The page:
dave gorman

A Googlewhack is a type of a contest for finding a Google search query consisting of exactly two words without quotation marks, that returns exactly one hit. A Googlewhack must consist of two actual words found in a dictionary. A Googlewhack is considered legitimate if both of the searched-for words appear in the result page.

Published googlewhacks are short-lived, since when published to a web site, the new number of hits will become at least two, one to the original hit found, and one to the publishing site. The term Googlewhack first appeared on the web at UnBlinking in 2002; the term was coined by Gary Stock. Subsequently, Stock created The Whack Stack, at, to allow the verification and collection of user-submitted Googlewhacks.

‘New Scientist’ has discussed the idea of a Googlewhackblatt, which is similar to a Googlewhack except that it involves finding a single word that produces only one Google result. Lists of these have become available, but as with Googlewhacks they result in the Googlewhackblatt status of the word being destroyed – unless it is blocked by robots.txt (a convention to prevent cooperating web crawlers and other web robots from accessing all or part of a website which is otherwise publicly viewable) or the word does not produce any Google results before it is added to the list, thus forming the Googlewhackblatt Paradox. Those words that do not produce any Google search results at all are known as Antegooglewhackblatts before they are listed – and subsequently elevated to Googlewhackblatt status if it is not blocked by robots.txt.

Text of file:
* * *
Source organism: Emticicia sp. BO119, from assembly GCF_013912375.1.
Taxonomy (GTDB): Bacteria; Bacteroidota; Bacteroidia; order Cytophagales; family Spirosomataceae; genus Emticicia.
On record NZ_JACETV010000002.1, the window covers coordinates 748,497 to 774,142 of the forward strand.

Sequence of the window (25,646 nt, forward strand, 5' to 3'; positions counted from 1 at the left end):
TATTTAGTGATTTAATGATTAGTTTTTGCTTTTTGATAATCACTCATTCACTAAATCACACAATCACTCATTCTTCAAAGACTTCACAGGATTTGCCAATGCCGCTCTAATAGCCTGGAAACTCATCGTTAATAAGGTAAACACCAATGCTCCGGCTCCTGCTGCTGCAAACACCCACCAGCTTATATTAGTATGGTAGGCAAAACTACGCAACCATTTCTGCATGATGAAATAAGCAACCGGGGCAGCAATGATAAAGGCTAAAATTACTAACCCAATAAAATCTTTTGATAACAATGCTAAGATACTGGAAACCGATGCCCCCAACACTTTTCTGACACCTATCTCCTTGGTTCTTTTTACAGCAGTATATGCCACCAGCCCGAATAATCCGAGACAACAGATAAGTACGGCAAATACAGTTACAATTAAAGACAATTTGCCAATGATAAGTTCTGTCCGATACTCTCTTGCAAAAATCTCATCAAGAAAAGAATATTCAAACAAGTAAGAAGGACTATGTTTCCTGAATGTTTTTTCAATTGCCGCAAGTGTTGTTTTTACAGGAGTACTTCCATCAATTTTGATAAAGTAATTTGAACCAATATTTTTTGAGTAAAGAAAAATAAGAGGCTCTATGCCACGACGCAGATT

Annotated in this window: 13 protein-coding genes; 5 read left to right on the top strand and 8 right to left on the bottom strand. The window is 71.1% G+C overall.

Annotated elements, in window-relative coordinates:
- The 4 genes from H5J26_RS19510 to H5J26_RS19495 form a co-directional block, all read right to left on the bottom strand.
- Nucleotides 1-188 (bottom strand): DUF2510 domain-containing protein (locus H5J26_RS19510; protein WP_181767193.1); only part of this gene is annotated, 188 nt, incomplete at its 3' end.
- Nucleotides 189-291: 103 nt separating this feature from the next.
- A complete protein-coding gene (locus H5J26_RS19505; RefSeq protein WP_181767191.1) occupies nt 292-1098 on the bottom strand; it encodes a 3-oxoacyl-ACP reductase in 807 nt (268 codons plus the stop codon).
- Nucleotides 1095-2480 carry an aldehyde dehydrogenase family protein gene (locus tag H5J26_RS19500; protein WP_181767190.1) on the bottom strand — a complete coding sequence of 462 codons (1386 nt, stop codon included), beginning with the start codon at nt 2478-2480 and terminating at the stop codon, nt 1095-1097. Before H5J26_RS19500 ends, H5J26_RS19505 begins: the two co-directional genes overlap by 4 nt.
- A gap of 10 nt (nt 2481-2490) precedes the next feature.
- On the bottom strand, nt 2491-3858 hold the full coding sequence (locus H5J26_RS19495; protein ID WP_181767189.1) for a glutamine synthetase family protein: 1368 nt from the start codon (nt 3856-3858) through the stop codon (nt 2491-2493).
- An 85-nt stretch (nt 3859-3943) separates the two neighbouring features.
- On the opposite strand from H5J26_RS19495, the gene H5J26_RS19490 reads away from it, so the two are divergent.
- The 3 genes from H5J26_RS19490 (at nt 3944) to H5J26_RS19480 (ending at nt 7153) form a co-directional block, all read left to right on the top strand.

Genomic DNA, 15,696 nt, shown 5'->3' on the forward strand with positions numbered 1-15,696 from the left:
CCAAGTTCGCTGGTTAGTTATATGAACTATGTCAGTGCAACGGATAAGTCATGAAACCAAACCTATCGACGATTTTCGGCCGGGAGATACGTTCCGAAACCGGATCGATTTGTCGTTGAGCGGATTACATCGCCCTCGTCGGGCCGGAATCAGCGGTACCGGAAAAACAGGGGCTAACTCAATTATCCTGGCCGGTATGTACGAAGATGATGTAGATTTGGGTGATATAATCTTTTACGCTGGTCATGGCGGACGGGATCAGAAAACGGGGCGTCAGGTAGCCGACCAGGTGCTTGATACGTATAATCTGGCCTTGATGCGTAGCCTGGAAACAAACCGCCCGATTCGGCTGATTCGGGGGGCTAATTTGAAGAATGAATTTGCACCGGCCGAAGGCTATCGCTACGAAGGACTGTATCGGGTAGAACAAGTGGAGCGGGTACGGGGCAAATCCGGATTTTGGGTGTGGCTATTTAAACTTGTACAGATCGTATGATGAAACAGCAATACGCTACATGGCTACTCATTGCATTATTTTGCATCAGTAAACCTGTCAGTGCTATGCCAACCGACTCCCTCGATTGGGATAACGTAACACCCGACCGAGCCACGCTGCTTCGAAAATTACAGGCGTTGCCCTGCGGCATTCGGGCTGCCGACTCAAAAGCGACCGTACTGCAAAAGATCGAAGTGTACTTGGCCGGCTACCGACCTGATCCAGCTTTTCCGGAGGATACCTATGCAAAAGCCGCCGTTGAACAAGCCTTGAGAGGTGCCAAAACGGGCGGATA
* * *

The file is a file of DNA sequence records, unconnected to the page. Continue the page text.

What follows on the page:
One way a Googlewhackblatt’s status can be ruined is when an entirely unrelated website including the word is created. An example of this is the nonsense word ‘Bumruff’ which originally returned a single result (the surname of a woman living in Ireland in 1911), but once a person on Xbox Live chose the name as a gamertag, the word’s status as a Googlewhackblatt was destroyed.

Feedback stories are also available on the New Scientist website, thus resulting in the destruction of any existing Googlewhackblatts that are ever printed in the magazine. Antegooglewhackblatts that are posted on the Feedback website become known as Feedbackgooglewhackblatts as their Googlewhackblatt status is created. In addition, New Scientist has more recently discovered another way to obtain a Googlewhackblatt without falling into the Googlewhackblatt Paradox. One can write the Googlewhackblatt on a website, but backwards, and then search on elgooG to view the list properly while still keeping the Googlewhackblatt’s status as a Googlewhackblatt.

In contrast to Googlewhacks, many Googlewhackblatts and Antegooglewhackblatts are nonsense words or uncommon misspellings that are not in dictionaries and probably never will be.

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